Supporters of bringing a historic carousel back to Coeur d’Alene plan to meet next week to begin planning how, when and where it can happen.
Richard LeFrancis, a history buff who long has wanted to see the attraction return, said the group he’s assembling will be open to all suggestions.
While he expects some good ideas to emerge, his preference is to place the 89-year-old carousel in a new addition to the Museum of North Idaho building on Northwest Boulevard, assuming the museum is able to relocate as planned.
“It’s an amazing thing when a community has a major piece of their history leave and come back,” LeFrancis said Friday.
The carousel was part of the Playland Pier waterfront amusement park at Independence Point, near downtown. The park opened in 1942 and was destroyed in a 1975 fire.
John and Pat Foote of Eagle, Idaho, have agreed to pay $250,000 for the 20-horse machine and donate it to the city.
John Foote, 66, a retired real estate developer, said he decided to buy it after learning during a Christmas visit to Coeur d’Alene that the antique was for sale.
“Isn’t it more fun to see your money used for happiness rather than hoarding it? That’s what this is all about,” he said. “It’s time to give back.”
There’s also some nostalgia on his part. Foote’s grandfather, John W. Foote, owned a carousel around 1900 and operated it at fairs in the Midwest. His father, Don C. Foote, also had a carousel at his Wonderland Amusement Park in Billings from 1949 to 1960. John Foote remembers riding and working on that carousel as a child and teenager.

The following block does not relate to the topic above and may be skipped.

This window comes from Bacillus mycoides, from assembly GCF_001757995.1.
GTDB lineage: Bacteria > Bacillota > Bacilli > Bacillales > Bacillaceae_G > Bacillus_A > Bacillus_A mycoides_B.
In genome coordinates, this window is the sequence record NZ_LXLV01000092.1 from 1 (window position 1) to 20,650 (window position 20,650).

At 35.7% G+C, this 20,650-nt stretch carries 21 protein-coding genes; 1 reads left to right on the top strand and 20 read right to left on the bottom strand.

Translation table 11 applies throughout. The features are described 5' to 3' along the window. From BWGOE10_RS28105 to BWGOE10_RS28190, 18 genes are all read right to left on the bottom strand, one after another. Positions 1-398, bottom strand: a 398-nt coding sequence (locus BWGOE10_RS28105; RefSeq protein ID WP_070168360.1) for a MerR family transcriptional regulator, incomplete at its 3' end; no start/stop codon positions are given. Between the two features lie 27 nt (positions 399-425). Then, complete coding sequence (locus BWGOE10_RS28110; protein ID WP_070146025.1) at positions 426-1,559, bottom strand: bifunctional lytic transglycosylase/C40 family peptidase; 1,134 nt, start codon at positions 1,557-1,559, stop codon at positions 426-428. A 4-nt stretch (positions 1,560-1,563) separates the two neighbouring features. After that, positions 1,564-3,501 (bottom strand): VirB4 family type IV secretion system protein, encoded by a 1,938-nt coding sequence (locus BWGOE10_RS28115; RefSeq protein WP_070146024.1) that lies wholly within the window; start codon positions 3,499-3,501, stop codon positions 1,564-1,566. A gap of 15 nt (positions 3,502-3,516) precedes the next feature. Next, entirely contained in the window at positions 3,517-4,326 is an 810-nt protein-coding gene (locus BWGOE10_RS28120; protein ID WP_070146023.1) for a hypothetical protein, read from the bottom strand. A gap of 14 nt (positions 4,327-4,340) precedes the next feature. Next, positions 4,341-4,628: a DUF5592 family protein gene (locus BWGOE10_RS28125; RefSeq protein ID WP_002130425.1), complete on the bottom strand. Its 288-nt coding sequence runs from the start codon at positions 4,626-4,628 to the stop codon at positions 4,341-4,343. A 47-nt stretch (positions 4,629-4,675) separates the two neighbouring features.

He said he hopes to see the old Coeur d’Alene carousel up and running again within the next couple of years. As for how that happens, Foote said he’ll leave that up to the community.
But he added his intention is that no taxpayer money be spent on the project. He said he’d like to see a private foundation or nonprofit organization raise money to erect a building for the carousel and operate it. Foote said he will lend $50,000 to jumpstart that effort.
“I think it’s going to take off like a prairie fire,” he said.
LeFrancis said the city would need to approve any proposal to place the carousel on city property, such as in a park. The idea, however, is to operate it at no expense to the city.
The Footes, who plan to spend their summers in Coeur d’Alene, have put a $50,000 down payment on the carousel, which they are buying from Duane and Carol Perron, an Oregon couple who restored the attraction. The Perrons own 21 carousels and operate the International Museum of Carousel Art in Hood River, Ore.
Carol Perron, who worked summers at Playland Pier, graduated from Coeur d’Alene High School in 1954. The Perrons bought the carousel in 1987 at an auction in Puyallup, Wash., and spent $125,000 restoring it.
John Foote, a University of Montana graduate, developed the Billings Commerce Center and has sold all of the buildings in that project. He and his wife plan to split their time between a new residence in Coeur d’Alene and a home they have in Phoenix.
Foote said he’d like to see a contest held among Coeur d’Alene schoolchildren to name the carousel.